1. She has always been stylish (and occasionally groovy). I have always felt like I had a cool mother. It also means that her photo albums serve as a one-woman timeline of late-20th/early 21st century pop culture.
2. When I was seven months old, she loaded myself and my older siblings onto a plane in Glasgow and flew to meet my dad in London where they would raise us for 8 years, far from the support of life-long friends and extended family. I didn’t really appreciate this until I attempted to do it myself. But I never doubted I could, because I’ve seen it done, and done well.
3. When she was in her thirties she learned to drive so that:
4. When I was went to school, she could go to teacher training college. Over the next three years she got a lot more homework than I did, made a lot of young friends, did projects after we went to bed, and earned a Bachelor’s in Education. Just like that. (With a pre-Father’s Day shout out to my Dad who became my role model for what a husband and father should be, in these years, which are my earliest memories.)
5. She perfected the “mother’s hard stare”. Looking back, I have no idea what I thought was going to happen if I defied it, but…
6. She played keyboards for our churchless, small-town Catholic Sunday-masses-with-a-borrowed-priest for about 10 years (or more) even though she hated it, and got so nervous she felt sick. Every. Week. I loved the fact that it gave me and my dad a chance to bang on our guitars and sing our hearts out every Sunday. (I was a callous child.)
7. Our friends have always loved hanging out with her. Always.
8. Last year, after kindly letting our local hospital save her from sepsis in January, she went home and spent six months recovering, but by November was back on stage with the local amateur theater company…tap-dancing. TAP-DANCING!
9. My mother is a reader (both my parents are) and in our house, you were more likely to find them curled up with a good book (or a trashy book, for that matter), than staring at the TV. This has an impact on kids.
10. When we went to Tesco, she’d let me push the trolley.
11. She taught me the silly, Glasgow words for bodily functions that her mother had taught her, leading to confusion and hysteria when I got out into the world as a small child in other people’s care 🙂
12. She taught me how to peg up the washing on the whirligig, after letting me do it on my own once only to find I’d hung all my dad’s shirts up by their shoulders, so it looked like a crowd of vultures had landed on her washing line.
13. She took me to piano lessons and horse-riding lessons and, briefly, dancing lessons, because I was interested, and even when I wasn’t.
14. She let me borrow her car all the time, even after I crashed one.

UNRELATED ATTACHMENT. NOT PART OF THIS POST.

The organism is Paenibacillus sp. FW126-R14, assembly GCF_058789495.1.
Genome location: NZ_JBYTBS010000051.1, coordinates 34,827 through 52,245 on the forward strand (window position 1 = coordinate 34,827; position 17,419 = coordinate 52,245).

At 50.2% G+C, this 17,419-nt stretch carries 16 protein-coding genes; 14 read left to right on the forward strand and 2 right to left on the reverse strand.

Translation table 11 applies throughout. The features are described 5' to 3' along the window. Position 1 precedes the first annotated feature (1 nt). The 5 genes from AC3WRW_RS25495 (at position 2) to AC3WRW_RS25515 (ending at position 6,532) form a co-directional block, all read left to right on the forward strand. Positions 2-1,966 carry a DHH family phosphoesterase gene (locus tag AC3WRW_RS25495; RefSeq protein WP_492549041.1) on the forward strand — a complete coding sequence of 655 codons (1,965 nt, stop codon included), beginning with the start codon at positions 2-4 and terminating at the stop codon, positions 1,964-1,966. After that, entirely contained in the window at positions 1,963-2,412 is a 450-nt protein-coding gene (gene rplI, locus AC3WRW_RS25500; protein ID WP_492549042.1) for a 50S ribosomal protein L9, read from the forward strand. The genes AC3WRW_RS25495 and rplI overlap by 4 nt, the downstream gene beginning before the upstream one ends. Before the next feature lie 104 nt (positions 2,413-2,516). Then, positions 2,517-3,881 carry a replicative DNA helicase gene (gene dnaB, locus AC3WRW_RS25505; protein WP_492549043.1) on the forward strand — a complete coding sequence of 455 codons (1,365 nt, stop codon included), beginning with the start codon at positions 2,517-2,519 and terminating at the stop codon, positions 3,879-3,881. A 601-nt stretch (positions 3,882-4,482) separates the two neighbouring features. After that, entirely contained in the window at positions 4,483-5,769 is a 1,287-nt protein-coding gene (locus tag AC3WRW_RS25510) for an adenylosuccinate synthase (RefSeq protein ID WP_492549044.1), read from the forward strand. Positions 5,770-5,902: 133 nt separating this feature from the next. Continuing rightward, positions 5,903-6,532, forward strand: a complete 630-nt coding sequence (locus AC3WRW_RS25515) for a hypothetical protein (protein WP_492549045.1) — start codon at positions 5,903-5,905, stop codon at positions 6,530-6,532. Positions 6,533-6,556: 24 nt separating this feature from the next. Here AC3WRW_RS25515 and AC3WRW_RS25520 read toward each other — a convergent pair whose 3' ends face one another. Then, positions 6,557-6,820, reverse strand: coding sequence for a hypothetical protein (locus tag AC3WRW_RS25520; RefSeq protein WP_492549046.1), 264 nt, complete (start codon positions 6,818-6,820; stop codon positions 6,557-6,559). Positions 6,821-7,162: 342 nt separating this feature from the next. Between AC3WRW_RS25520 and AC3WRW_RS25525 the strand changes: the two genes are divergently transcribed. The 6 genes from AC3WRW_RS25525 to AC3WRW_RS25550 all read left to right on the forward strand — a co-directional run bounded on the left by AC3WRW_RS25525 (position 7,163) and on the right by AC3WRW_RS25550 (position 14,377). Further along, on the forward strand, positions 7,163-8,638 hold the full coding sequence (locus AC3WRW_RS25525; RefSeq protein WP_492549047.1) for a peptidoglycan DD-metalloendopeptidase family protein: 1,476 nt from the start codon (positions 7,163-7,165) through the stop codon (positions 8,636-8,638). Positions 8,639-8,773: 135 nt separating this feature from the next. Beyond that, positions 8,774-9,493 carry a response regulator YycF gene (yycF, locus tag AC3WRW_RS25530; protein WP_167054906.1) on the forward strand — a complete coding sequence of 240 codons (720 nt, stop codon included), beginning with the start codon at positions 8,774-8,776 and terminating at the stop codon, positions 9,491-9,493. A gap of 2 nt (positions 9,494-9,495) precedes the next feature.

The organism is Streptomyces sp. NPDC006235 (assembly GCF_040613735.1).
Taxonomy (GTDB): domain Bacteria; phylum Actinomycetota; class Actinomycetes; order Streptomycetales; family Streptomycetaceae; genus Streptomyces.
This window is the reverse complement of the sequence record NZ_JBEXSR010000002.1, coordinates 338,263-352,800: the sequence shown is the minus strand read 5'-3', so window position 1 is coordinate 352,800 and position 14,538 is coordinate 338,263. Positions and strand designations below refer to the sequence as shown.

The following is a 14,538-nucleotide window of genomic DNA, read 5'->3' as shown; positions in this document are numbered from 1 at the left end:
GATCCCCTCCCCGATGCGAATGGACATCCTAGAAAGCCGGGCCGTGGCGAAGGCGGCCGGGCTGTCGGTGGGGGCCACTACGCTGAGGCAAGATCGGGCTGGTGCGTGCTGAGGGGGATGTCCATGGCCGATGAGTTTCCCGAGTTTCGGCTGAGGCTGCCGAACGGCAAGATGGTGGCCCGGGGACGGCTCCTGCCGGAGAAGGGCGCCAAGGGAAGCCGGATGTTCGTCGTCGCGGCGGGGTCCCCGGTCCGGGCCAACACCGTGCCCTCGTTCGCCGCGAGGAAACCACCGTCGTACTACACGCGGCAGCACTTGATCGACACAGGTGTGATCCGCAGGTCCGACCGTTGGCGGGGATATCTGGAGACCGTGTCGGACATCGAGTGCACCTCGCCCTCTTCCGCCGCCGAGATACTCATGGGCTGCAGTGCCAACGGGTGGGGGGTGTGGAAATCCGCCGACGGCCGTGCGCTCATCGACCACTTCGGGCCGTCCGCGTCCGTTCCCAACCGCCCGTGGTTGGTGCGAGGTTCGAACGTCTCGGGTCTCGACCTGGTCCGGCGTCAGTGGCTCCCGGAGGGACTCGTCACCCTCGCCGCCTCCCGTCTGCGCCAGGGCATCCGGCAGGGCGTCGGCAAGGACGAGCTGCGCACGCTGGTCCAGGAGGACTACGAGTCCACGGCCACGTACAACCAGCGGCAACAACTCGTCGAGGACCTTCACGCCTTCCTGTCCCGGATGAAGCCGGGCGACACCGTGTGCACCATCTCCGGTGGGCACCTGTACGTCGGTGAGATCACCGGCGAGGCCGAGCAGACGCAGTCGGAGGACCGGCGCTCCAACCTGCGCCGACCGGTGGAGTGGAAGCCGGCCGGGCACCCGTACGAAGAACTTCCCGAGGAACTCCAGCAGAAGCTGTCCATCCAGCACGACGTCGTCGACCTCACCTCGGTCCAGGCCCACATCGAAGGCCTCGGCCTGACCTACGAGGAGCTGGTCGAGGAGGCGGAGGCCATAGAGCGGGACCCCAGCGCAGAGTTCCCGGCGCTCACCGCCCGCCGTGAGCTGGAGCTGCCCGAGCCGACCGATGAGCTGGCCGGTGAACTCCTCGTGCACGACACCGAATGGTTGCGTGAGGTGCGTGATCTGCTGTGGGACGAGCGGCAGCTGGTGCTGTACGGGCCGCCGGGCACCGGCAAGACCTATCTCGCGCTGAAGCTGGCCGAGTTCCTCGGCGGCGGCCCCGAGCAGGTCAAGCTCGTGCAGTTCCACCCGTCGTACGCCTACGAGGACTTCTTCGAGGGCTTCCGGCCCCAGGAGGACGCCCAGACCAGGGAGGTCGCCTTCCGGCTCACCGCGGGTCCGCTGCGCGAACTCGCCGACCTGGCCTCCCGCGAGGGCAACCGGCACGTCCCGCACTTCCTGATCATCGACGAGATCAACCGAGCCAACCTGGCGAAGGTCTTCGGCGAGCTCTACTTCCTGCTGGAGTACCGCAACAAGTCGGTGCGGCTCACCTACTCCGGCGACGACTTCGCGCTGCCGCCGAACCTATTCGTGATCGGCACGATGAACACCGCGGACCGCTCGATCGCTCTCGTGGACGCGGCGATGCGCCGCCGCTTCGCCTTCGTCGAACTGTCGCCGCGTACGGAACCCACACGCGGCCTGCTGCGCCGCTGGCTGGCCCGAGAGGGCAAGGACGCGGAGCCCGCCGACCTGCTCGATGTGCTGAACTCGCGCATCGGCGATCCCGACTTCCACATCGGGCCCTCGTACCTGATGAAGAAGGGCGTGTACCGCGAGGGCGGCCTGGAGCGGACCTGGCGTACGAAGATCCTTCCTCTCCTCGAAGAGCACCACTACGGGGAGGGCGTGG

15. She was extremely cool about the fact that I called from America to say ‘hey, want to help me arrange a wedding?’ in spite of the fact that she hardly knew the guy I wanted to marry.
16. When her parents came to visit us in England they would all sit up together, playing cards and telling stories, long after we were (supposed to be) in bed.
17. Her 8th birthday present was…a younger sister. She was not best pleased at the time, but I think it’s worked out OK over the long term.
18. When I would visit her school in the late 1980s, boisterous kids barrelled down the hallways, letting doors slam in people’s faces, and generally being unruly…until they saw my mother. Then, they snapped to attention, held doors and gave a meek “Good morning, Mrs McCarroll”, which would be met with the nod of approval they were craving.
19. She once coolly shepherded my brother and I (still wrapped in towels) out of a swimming pool, and drove us home, after someone called in a bomb threat (in the 1970s, near London, when things were being blown up with some regularity).
20. When I made a big effort to tidy up my bedroom, one time, I gathered a bunch of boxes in which to corral my stuff. Spent all day, putting things away and labelling them. When my mother walked in, the first thing she said was “Oh my goodness! You’ve spelled ‘pieces’ wrong on that box that says “bits and pieces”!”. I think this is hysterical, and says a lot about both of us.
21. When my future husband met my mother, he raised an appreciative eyebrow, apparently reassured that I wasn’t going to morph into an old hag by the time I was in my fifties…
22. She has always had friends to laugh with, and interests of her own.
23. When any of us (her children, her husband, her grandchildren) are competing or performing, she gets horribly nervous…but just you try to keep her from turning up!
24. My father adores her.
25. She has always let me leave, which means I’ve always wanted to come back.